Some, but not all assistance dog users, will carry an ID book giving information about the assistance dog and the training organisation together with other useful information. Again, this is not a legal requirement and assistance dog users should not be refused a service simply because they do not possess an ID book. Assistance dogs can also be owner trained and the owner selects their own dog to fit their own requirements.
How do you get an Assistance Dog for PTSD or C-PTSD?
There are only a small number of organisations that are able to train and supply Assistance dogs for people with PTSD or C-PTSD (more details below) but you can also train a dog yourself (find out more about self-training options with Adolescent Dogs )
We’re currently an affiliate partner with Adolescent Dogs, which means that for everyone who signs up to their online owner Assistance Dogs training programme, they will make a donation to PTSD UK for as long as you’re a member. Simply sign up by clicking here.
One organisation that can provide ‘ready trained’ dogs for PTSD sufferers is Service Dogs UK who train and provide PTSD Assistance Dogs, selected carefully from rescue, to support members of the Armed Forces and Emergency Services (including Coast Guard, RNLI and UKSAR) based in West Sussex, Surrey and East & North Hampshire. You can find out more about them here.
It’s important to note, that while choosing your PTSD or C-PTSD recovery path you need to address both the symptoms and the underlying condition. NICE guidance updated in 2018 recommends the use of trauma focused psychological treatments for Post Traumatic Stress Disorder in adults, specifically the use of Eye Movement Desensitisation Reprocessing (EMDR) and trauma focused cognitive behavioural therapy (CBT).
Please remember, these aren’t meant to be medical recommendations, but they’re tactics that have worked for others and might work for you, too. Be sure to work with a professional to find the best methods for you.
In order to honour our dogs, and raise awareness of PTSD UK you can now buy a PTSD UK supporters bandana for your furry friend from our Supporters Shop! We’ve also got an amazing product collaboration with Love Harlso which you can find out more a bout here, or get your PTSD UK x Love Harlso bandana or lead!
If you’ve got a dog who helps support you, why not sign up to our next PTSD UK Wagathon in August!!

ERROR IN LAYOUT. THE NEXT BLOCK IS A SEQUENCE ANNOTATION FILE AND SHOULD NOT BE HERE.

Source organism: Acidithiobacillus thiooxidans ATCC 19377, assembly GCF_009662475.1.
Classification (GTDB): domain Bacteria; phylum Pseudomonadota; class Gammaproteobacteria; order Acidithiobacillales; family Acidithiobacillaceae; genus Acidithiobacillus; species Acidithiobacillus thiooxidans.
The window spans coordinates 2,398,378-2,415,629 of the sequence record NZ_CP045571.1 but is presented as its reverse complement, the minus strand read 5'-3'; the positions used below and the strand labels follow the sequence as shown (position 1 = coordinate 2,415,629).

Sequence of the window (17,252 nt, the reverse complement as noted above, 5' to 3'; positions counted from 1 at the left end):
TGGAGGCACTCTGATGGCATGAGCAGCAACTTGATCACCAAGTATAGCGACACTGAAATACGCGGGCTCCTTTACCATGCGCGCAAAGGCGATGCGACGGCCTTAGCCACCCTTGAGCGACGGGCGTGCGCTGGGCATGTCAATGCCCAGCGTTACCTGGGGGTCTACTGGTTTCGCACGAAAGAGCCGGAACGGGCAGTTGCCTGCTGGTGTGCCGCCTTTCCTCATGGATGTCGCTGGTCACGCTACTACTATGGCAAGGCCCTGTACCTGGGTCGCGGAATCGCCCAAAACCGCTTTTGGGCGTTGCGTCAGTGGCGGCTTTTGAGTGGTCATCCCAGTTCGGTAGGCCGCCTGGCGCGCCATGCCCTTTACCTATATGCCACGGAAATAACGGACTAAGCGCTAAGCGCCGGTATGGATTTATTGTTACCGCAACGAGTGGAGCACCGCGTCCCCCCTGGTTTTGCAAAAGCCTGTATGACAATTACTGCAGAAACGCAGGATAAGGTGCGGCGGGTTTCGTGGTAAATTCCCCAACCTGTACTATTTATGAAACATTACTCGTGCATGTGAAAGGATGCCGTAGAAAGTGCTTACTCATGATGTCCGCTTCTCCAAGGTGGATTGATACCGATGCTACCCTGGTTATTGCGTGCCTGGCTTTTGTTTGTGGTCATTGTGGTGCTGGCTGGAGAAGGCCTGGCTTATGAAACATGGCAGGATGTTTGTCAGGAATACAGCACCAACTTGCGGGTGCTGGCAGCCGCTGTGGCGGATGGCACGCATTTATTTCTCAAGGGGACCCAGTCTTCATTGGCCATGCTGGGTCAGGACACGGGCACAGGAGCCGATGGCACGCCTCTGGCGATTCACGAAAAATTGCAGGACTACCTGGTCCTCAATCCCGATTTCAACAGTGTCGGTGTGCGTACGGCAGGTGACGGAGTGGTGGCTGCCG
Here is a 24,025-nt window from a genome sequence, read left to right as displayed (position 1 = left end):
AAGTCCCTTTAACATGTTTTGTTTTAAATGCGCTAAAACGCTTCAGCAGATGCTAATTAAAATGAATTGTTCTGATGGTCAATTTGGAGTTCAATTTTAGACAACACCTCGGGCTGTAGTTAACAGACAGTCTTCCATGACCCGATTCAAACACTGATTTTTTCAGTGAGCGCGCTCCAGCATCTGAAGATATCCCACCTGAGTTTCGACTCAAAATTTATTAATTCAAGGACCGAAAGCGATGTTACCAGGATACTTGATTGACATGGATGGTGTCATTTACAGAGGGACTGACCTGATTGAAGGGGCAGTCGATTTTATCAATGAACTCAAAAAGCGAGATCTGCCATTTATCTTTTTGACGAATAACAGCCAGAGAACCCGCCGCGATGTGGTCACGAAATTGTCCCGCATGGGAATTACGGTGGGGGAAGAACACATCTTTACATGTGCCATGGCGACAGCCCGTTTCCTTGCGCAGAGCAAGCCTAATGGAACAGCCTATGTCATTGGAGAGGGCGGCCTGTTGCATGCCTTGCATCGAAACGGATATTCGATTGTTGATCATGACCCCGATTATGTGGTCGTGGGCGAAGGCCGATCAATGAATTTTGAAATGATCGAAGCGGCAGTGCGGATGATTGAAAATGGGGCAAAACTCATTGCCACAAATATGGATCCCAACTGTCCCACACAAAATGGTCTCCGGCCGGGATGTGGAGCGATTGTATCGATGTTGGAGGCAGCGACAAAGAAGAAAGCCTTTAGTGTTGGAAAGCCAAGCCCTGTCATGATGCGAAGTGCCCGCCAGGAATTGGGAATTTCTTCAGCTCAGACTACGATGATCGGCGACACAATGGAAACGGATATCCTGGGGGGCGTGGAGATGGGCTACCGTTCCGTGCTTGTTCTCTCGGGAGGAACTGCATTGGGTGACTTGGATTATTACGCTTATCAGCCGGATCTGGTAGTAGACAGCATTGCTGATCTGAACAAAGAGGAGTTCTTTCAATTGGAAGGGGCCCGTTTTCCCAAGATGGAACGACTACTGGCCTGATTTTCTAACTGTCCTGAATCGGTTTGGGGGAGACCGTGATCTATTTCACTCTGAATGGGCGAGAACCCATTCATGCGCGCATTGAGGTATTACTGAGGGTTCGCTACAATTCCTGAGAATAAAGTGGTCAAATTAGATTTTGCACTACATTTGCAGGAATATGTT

The annual Wagathon® event is set to take place this August and we’d love for you and your pooch to get involved to support PTSD UK!
This new annual challenge is set to be huge with fundraisers across the UK challenging themselves and their pooches to complete a 9K walk during the August Bank Holiday Weekend – all whilst wearing their new PTSD UK dog bandana of course! Find out more, and sign up to the PTSD UK Wagathon here
Brooks, H.L., Rushton, K., Lovell, K. et al. The power of support from companion animals for people living with mental health problems: a systematic review and narrative synthesis of the evidence. BMC Psychiatry 18, 31 (2018). https://doi.org/10.1186/s12888-018-1613-2
Service Dogs for Sexual-Assault Survivors Roni Jacobson
- Alternative and Complementary Therapies.Oct 2008.251-256.http://doi.org/10.1089/act.2008.14505Published in Volume: 14 Issue 5: October 21, 2008
Can service dogs help with anxiety? Medically reviewed by Timothy J. Legg, Ph.D., CRNP— Written by Jayne Leonard
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You’ll find up-to-date news, research and information here along with some great tips to ease your PTSD in our blog.
Treatments for PTSD
It is possible for PTSD to be successfully treated many years after the traumatic event occurred, which means it is never too late to seek help. For some, the first step may be watchful waiting, then exploring therapeutic options such as individual or group therapy – but the main treatment options in the UK are psychological treatments such as Eye Movement Desensitisation Reprogramming (EMDR) and Cognitive Behavioural Therapy (CBT).
Traumatic events can be very difficult to come to terms with, but confronting and understanding your feelings and seeking professional help is often the only way of effectively treating PTSD. You can find out more in the links below, or here.